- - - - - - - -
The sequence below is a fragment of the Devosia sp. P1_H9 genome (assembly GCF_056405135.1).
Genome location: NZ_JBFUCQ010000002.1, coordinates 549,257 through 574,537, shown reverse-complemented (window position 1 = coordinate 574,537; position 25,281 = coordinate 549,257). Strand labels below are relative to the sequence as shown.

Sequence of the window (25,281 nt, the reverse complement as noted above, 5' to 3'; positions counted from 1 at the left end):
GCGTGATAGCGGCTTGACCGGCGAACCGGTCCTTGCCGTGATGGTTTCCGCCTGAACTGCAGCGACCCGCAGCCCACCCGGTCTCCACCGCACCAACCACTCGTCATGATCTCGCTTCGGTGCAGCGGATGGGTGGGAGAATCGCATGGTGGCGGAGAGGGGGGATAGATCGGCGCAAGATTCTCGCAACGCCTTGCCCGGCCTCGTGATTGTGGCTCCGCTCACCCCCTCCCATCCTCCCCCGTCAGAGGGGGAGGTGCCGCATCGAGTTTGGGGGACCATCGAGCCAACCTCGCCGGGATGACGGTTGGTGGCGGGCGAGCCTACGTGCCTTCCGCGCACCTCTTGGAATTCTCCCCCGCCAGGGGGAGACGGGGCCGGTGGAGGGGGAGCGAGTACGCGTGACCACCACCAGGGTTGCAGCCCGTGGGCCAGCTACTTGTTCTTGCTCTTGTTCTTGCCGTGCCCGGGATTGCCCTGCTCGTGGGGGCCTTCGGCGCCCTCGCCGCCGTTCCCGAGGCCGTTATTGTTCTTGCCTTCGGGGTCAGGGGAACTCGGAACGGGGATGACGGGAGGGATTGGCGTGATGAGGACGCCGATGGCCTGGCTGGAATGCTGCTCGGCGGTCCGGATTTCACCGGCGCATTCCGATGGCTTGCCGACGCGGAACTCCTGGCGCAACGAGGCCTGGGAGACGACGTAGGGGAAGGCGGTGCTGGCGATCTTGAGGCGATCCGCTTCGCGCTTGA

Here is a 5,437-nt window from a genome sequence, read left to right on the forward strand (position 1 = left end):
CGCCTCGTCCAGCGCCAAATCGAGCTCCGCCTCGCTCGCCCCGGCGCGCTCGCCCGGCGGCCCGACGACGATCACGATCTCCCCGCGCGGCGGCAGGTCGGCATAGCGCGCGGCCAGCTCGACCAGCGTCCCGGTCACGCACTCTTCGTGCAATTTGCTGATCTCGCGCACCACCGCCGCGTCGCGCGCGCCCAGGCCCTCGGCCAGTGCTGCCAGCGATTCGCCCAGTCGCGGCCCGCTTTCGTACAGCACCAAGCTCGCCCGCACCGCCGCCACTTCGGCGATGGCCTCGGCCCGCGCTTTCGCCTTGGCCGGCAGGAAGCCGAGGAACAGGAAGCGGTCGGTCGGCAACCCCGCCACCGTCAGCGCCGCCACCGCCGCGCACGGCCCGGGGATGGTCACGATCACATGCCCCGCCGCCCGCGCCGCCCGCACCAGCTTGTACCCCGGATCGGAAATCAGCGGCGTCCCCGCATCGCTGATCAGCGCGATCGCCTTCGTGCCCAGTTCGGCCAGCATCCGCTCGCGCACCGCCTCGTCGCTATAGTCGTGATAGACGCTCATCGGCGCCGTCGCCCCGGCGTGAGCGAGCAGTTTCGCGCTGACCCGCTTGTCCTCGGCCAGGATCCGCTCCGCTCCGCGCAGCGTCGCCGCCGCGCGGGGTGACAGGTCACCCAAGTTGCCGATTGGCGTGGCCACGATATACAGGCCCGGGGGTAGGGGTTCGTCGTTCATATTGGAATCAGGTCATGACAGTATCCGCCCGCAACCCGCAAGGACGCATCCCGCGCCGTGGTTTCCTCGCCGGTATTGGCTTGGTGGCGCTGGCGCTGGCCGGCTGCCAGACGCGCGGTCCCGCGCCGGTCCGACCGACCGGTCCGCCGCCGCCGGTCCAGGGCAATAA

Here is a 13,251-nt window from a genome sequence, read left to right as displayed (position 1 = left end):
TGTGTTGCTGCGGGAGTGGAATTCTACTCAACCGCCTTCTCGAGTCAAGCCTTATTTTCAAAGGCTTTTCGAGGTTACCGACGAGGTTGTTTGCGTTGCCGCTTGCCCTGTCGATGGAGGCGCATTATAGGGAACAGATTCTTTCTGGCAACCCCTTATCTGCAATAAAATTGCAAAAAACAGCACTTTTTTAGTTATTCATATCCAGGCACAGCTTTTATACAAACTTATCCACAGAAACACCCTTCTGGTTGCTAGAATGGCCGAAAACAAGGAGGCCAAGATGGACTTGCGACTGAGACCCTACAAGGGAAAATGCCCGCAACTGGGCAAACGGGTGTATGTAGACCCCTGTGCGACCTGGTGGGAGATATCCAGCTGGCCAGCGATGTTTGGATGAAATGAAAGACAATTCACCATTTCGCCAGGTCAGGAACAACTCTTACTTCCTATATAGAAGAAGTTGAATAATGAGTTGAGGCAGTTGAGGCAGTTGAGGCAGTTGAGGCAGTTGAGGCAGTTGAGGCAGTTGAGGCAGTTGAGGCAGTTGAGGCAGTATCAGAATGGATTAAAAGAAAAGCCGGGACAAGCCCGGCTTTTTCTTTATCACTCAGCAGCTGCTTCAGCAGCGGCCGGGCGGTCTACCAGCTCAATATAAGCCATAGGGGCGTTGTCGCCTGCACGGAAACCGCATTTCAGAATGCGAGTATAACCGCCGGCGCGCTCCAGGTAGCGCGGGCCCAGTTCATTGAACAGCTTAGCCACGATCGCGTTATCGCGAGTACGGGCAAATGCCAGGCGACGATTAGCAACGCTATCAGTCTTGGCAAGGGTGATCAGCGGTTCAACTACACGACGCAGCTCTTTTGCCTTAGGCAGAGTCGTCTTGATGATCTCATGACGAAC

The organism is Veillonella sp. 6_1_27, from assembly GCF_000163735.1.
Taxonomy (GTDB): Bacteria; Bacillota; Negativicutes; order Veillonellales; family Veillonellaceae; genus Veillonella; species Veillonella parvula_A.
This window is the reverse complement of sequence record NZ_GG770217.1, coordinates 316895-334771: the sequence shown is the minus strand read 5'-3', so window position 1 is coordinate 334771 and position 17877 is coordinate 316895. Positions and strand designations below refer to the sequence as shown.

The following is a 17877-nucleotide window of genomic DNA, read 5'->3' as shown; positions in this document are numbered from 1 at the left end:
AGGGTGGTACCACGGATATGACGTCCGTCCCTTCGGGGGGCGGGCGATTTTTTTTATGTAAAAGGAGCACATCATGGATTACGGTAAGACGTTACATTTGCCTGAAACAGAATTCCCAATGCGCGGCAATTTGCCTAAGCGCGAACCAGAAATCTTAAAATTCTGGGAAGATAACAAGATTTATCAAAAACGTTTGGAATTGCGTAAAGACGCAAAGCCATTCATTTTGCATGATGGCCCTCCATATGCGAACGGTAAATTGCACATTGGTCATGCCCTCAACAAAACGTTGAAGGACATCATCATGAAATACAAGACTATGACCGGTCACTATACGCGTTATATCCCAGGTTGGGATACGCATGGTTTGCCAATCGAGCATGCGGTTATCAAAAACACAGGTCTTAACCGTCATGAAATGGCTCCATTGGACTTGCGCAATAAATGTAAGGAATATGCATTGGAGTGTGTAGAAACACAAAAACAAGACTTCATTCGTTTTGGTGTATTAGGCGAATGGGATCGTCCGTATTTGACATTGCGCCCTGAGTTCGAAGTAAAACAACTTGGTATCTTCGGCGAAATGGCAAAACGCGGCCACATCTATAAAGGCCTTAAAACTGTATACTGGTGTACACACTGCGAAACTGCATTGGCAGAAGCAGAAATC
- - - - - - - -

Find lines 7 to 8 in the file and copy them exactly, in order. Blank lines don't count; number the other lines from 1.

Here is a 13,251-nt window from a genome sequence, read left to right as displayed (position 1 = left end):
TGTGTTGCTGCGGGAGTGGAATTCTACTCAACCGCCTTCTCGAGTCAAGCCTTATTTTCAAAGGCTTTTCGAGGTTACCGACGAGGTTGTTTGCGTTGCCGCTTGCCCTGTCGATGGAGGCGCATTATAGGGAACAGATTCTTTCTGGCAACCCCTTATCTGCAATAAAATTGCAAAAAACAGCACTTTTTTAGTTATTCATATCCAGGCACAGCTTTTATACAAACTTATCCACAGAAACACCCTTCTGGTTGCTAGAATGGCCGAAAACAAGGAGGCCAAGATGGACTTGCGACTGAGACCCTACAAGGGAAAATGCCCGCAACTGGGCAAACGGGTGTATGTAGACCCCTGTGCGACCTGGTGGGAGATATCCAGCTGGCCAGCGATGTTTGGATGAAATGAAAGACAATTCACCATTTCGCCAGGTCAGGAACAACTCTTACTTCCTATATAGAAGAAGTTGAATAATGAGTTGAGGCAGTTGAGGCAGTTGAGGCAGTTGAGGCAGTTGAGGCAGTTGAGGCAGTTGAGGCAGTTGAGGCAGTTGAGGCAGTATCAGAATGGATTAAAAGAAAAGCCGGGACAAGCCCGGCTTTTTCTTTATCACTCAGCAGCTGCTTCAGCAGCGGCCGGGCGGTCTACCAGCTCAATATAAGCCATAGGGGCGTTGTCGCCTGCACGGAAACCGCATTTCAGAATGCGAGTATAACCGCCGGCGCGCTCCAGGTAGCGCGGGCCCAGTTCATTGAACAGCTTAGCCACGATCGCGTTATCGCGAGTACGGGCAAATGCCAGGCGACGATTAGCAACGCTATCAGTCTTGGCAAGGGTGATCAGCGGTTCAACTACACGACGCAGCTCTTTTGCCTTAGGCAGAGTCGTCTTGATGATCTCATGACGAAC